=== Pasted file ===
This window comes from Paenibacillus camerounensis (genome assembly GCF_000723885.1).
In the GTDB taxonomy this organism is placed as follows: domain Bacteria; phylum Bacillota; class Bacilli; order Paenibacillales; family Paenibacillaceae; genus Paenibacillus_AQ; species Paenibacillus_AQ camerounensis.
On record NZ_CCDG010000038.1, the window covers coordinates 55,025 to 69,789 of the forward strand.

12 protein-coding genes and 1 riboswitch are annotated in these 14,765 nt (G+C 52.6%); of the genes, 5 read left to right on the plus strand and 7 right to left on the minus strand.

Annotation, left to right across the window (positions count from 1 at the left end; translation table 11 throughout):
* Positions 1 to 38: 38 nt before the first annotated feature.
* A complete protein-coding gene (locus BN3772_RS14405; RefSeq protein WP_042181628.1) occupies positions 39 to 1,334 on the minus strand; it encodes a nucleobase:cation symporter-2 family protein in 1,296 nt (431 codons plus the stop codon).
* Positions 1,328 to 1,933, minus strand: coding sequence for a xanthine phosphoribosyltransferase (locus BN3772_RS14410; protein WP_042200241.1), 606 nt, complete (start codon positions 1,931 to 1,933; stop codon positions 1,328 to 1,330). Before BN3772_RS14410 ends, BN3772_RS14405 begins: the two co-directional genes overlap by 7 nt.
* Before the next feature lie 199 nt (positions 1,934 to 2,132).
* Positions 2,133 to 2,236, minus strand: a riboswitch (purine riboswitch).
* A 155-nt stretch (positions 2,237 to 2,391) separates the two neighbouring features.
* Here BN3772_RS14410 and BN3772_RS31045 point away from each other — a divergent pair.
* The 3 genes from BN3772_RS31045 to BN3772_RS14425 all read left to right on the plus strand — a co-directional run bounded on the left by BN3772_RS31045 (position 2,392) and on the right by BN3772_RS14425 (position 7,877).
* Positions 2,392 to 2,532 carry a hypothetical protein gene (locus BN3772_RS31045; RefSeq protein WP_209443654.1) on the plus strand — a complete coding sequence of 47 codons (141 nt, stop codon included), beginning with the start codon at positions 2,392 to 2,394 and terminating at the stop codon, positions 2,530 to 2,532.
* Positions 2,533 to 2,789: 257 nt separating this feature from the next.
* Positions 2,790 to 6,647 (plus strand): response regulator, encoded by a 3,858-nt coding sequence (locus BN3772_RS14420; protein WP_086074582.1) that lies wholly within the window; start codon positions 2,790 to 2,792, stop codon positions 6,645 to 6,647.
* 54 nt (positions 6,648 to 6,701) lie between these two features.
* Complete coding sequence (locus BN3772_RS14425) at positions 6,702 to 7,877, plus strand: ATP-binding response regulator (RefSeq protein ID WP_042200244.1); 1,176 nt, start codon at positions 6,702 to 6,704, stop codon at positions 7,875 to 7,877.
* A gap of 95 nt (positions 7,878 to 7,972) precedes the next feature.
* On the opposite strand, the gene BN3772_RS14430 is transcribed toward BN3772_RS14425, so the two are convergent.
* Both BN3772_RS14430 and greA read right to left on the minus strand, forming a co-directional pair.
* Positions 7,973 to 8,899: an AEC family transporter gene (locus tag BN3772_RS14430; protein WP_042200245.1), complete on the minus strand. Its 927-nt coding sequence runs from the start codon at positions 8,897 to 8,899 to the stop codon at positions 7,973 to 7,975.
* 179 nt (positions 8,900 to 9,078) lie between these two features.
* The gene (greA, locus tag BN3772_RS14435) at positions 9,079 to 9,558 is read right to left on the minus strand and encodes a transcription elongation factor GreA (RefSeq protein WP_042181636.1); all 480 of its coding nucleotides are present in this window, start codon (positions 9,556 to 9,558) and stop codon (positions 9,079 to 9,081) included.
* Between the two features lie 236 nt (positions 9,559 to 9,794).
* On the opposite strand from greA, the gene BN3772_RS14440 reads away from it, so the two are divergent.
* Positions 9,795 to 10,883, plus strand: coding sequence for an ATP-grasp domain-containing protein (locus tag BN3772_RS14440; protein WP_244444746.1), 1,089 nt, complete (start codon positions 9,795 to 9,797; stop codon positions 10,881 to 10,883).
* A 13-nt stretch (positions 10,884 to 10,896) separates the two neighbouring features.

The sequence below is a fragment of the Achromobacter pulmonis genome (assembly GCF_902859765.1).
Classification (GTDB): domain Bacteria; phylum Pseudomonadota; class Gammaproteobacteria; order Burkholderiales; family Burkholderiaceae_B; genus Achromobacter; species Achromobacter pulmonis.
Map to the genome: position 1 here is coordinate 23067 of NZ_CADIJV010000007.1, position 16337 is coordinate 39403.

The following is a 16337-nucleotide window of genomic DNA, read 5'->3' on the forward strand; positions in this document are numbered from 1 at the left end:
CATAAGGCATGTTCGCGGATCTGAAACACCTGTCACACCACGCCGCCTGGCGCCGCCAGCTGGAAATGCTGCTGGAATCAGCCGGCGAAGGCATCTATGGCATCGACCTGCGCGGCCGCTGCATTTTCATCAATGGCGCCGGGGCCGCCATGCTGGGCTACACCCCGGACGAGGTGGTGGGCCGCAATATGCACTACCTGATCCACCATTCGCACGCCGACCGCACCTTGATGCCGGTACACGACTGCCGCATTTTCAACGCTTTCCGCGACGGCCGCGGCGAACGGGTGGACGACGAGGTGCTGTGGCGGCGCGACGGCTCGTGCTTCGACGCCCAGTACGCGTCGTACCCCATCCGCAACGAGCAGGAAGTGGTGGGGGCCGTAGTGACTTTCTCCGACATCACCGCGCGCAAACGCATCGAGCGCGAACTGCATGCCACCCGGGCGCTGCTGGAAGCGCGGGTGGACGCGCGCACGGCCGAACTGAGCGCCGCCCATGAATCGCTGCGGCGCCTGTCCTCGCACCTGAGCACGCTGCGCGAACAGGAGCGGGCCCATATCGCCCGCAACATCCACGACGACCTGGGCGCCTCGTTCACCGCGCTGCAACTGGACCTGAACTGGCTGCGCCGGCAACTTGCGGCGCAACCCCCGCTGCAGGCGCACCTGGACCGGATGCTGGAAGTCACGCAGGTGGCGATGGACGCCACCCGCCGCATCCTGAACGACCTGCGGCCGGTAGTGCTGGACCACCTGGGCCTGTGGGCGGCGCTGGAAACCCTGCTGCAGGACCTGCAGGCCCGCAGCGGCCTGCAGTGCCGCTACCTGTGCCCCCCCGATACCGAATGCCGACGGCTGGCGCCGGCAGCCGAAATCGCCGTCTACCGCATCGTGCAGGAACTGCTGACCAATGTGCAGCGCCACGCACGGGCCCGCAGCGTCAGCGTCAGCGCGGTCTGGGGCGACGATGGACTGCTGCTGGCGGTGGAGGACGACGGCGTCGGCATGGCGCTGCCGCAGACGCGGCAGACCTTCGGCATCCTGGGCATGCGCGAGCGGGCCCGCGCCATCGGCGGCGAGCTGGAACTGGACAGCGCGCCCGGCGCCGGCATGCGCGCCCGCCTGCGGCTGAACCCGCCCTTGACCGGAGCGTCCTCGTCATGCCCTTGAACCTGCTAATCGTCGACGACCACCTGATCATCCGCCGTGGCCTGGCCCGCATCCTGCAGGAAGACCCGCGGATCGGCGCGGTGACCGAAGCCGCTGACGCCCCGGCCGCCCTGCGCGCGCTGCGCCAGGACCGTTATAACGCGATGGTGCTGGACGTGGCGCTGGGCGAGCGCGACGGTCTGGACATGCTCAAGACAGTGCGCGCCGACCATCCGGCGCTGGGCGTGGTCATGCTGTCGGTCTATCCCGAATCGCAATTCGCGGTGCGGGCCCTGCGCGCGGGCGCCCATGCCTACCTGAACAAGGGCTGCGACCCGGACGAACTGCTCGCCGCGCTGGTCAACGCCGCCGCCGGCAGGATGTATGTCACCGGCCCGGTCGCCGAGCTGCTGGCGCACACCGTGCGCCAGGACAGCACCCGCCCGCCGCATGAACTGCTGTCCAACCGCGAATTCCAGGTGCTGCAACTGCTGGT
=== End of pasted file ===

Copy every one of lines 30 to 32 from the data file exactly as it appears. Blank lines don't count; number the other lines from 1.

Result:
Classification (GTDB): domain Bacteria; phylum Pseudomonadota; class Gammaproteobacteria; order Burkholderiales; family Burkholderiaceae_B; genus Achromobacter; species Achromobacter pulmonis.
Map to the genome: position 1 here is coordinate 23067 of NZ_CADIJV010000007.1, position 16337 is coordinate 39403.

The following is a 16337-nucleotide window of genomic DNA, read 5'->3' on the forward strand; positions in this document are numbered from 1 at the left end: